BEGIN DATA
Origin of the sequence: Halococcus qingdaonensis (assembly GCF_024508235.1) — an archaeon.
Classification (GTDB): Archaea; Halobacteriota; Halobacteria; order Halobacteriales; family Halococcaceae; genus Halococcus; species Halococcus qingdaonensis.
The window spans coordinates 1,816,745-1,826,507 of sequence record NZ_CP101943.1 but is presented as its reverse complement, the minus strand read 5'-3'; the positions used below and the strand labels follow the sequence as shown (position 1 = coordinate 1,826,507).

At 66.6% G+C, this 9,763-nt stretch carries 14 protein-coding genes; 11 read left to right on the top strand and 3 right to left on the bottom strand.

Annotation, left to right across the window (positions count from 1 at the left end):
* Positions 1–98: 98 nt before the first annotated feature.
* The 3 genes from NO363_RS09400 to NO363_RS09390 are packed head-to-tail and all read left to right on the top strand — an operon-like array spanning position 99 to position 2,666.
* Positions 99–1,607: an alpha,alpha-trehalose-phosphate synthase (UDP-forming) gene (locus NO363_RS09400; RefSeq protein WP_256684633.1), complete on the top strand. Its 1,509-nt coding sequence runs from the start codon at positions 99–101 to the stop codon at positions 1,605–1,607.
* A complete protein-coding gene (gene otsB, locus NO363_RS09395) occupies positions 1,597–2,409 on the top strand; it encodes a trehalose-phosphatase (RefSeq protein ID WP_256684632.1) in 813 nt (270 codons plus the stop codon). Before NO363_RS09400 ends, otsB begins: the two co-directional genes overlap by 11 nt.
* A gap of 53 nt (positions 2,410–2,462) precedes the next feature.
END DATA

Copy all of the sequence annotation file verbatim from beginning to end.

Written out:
Origin of the sequence: Halococcus qingdaonensis (assembly GCF_024508235.1) — an archaeon.
Classification (GTDB): Archaea; Halobacteriota; Halobacteria; order Halobacteriales; family Halococcaceae; genus Halococcus; species Halococcus qingdaonensis.
The window spans coordinates 1,816,745-1,826,507 of sequence record NZ_CP101943.1 but is presented as its reverse complement, the minus strand read 5'-3'; the positions used below and the strand labels follow the sequence as shown (position 1 = coordinate 1,826,507).

At 66.6% G+C, this 9,763-nt stretch carries 14 protein-coding genes; 11 read left to right on the top strand and 3 right to left on the bottom strand.

Annotation, left to right across the window (positions count from 1 at the left end):
* Positions 1–98: 98 nt before the first annotated feature.
* The 3 genes from NO363_RS09400 to NO363_RS09390 are packed head-to-tail and all read left to right on the top strand — an operon-like array spanning position 99 to position 2,666.
* Positions 99–1,607: an alpha,alpha-trehalose-phosphate synthase (UDP-forming) gene (locus NO363_RS09400; RefSeq protein WP_256684633.1), complete on the top strand. Its 1,509-nt coding sequence runs from the start codon at positions 99–101 to the stop codon at positions 1,605–1,607.
* A complete protein-coding gene (gene otsB, locus NO363_RS09395) occupies positions 1,597–2,409 on the top strand; it encodes a trehalose-phosphatase (RefSeq protein ID WP_256684632.1) in 813 nt (270 codons plus the stop codon). Before NO363_RS09400 ends, otsB begins: the two co-directional genes overlap by 11 nt.
* A gap of 53 nt (positions 2,410–2,462) precedes the next feature.